Key Strategies to Dealing with Your Clutter

You have most likely heard the saying, “What one person calls clutter another calls a treasure”. So, the first step is to figure out what qualifies as clutter to you.  And no one can decide this but you.

To learn how clutter or too many treasures affect your health check out my previous blog  Consequences of Clutter on Your Health  This will help you to decide if what you have been living with and accepting as ‘normal’ needs to be reevaluated or not.
There are three ways to change any environment: 
  1. By adding something to it.
  2. To take something out of it.
  3. To modify it in some form.
With this in mind, go through your home and figure out what is irritating and distracting to you. Be sure to take a pen and pad with you and ask yourself these questions:
  • What changes need to be made? A few pictures on those blank sterile walls, clean up the pile of magazines, rearrange the furniture so the walkway is easier to maneuver?
  • What needs to be fixed and how?
  • Who might you be able to delegate all or part of the task to? Does it need to be hired out, do it myself or could someone in my household handle it? A key strategy for getting more done is to master the art of delegation. I use the 80% rule – if another person (this includes children) can do the job 80% as well as I can and it isn’t a personal item like going through old photos or bills, then it is delegated.

 Now it is time to get started with some Key Strategies:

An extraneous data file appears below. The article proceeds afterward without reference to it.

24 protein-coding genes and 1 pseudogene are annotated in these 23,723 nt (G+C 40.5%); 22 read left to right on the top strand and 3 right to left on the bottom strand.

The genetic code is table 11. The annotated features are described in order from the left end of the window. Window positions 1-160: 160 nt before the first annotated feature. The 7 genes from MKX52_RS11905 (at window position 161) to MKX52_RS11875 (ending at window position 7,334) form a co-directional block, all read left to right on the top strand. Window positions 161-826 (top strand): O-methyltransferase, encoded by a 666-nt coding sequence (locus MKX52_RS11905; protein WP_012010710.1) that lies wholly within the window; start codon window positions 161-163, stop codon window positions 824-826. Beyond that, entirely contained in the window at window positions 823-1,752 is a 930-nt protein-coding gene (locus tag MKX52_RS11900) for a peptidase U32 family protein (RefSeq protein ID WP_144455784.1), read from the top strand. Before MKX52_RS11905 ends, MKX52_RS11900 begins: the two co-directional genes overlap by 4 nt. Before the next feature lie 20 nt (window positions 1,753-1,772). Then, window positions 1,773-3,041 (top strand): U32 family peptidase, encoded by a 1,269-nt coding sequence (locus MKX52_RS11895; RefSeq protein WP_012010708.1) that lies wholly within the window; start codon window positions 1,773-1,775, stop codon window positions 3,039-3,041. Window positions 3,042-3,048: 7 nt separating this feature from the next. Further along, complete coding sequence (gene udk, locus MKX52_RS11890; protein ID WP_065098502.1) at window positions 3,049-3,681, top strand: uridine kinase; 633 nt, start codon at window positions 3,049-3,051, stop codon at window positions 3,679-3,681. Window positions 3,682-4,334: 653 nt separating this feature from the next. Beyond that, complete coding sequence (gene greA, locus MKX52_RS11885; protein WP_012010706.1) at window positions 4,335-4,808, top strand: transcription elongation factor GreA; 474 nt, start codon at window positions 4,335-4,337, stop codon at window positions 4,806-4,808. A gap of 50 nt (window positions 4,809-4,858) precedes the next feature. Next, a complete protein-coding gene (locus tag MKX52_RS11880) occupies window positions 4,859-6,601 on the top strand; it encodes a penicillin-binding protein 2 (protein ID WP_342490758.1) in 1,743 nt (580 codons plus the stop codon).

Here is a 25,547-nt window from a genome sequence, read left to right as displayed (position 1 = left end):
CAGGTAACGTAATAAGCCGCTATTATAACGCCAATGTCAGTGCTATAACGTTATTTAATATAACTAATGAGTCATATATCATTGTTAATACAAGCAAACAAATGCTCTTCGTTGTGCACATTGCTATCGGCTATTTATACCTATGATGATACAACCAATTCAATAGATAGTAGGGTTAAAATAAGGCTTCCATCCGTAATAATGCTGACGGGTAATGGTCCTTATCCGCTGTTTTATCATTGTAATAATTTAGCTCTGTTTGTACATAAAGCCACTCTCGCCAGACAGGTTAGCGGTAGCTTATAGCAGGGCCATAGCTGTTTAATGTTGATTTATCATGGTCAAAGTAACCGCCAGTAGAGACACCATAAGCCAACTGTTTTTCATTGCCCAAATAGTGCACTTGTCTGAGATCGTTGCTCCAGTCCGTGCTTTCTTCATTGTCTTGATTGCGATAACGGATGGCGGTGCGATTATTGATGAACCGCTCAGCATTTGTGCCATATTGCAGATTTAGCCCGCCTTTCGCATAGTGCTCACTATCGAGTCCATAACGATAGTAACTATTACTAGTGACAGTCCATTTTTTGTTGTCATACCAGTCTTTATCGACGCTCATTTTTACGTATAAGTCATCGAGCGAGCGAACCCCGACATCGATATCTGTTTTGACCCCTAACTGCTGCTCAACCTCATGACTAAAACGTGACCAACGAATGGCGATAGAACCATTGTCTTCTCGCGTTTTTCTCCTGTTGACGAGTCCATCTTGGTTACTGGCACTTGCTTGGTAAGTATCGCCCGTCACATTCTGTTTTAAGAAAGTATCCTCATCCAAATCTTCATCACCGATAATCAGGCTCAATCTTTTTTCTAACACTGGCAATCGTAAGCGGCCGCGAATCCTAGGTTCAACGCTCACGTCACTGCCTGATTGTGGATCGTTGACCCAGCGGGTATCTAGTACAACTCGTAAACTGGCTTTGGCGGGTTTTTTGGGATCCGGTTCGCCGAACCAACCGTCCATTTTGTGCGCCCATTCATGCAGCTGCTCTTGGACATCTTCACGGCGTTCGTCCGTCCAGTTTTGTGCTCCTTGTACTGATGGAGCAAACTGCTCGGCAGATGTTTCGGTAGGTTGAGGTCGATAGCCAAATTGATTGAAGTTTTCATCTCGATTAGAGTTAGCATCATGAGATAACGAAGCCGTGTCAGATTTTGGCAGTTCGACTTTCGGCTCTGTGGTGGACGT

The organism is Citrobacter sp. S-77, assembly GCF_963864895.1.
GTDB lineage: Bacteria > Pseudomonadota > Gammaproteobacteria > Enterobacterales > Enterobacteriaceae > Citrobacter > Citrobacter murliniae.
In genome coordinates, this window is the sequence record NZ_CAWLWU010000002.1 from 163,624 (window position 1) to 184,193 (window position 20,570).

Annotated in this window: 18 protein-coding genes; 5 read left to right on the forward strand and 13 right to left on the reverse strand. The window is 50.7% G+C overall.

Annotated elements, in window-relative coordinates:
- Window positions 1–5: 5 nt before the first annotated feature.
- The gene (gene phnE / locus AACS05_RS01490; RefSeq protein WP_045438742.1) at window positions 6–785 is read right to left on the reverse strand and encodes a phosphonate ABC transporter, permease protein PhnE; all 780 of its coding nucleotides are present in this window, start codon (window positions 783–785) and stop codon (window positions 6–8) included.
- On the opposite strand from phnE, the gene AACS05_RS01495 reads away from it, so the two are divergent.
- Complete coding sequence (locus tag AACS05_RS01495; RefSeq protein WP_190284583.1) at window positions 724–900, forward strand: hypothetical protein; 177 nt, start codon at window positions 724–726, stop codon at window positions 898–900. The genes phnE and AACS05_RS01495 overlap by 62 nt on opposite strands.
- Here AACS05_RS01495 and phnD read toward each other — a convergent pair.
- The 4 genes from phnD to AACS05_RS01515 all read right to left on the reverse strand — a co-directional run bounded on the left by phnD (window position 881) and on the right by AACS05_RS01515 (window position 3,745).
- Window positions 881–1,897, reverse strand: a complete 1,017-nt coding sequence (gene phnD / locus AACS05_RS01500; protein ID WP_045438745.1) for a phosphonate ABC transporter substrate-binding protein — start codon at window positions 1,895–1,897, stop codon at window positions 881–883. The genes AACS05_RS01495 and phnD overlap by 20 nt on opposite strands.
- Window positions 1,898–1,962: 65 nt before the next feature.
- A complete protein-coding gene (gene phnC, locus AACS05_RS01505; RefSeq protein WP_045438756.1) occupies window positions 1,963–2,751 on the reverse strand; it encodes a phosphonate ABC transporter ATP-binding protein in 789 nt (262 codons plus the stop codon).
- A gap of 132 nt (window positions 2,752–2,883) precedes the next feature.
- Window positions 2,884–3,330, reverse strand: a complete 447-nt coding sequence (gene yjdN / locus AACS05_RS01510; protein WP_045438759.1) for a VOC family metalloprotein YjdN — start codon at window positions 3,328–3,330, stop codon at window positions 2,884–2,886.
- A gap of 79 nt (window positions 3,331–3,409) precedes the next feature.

• Set a time limit and mark that time as an appointment on the calendar.
  • Start small so you are not overwhelmed and will give you a sense of accomplishment when the time is up. 
  • Tackle one room or even one bookshelf or drawer at a time. By the way if you are cleaning out drawers, don't dump out the whole drawer, it's just too overwhelming. Instead, take out items that can be thrown away, then things you can donate, don’t belong there, etc. 
  • When working on a closet, desktop or corner of a room deciding what makes the cut can be tough. It can really be helpful to make a list of parameters which also makes the process go quicker.  For instance you might decide:
    • to throw out anything stained or torn
    • donate clothing you haven't worn for over a year
  • Make the sorting easier by having boxes ready for sorting items into, labeling them:
    • Throw OUT  
    • Donate
    • Not Sure
    • Belong Somewhere Else
  • Give yourself the 60 second or less decision rule. This key strategy will make a big difference. 
    • You will be going with your gut decision and more likely to make the right choice. 
    • If it takes longer than 60 seconds it goes into the ‘Not Sure’ box to be revisited in 6 months, to be resorted again.
TIP: I find that sometimes it is helpful to have a buddy when sorting. They keep you on your task of moving quickly. Besides most activities are more fun when shared with a friend! (People use to actually pay me to help them through this activity so this is also an option of hiring if you don’t want to share with a friend.)

I’m always up for learning new ways to sort through and organize. Please share in the Comments section below.

Blessings for a Health, Joy and Laughter,

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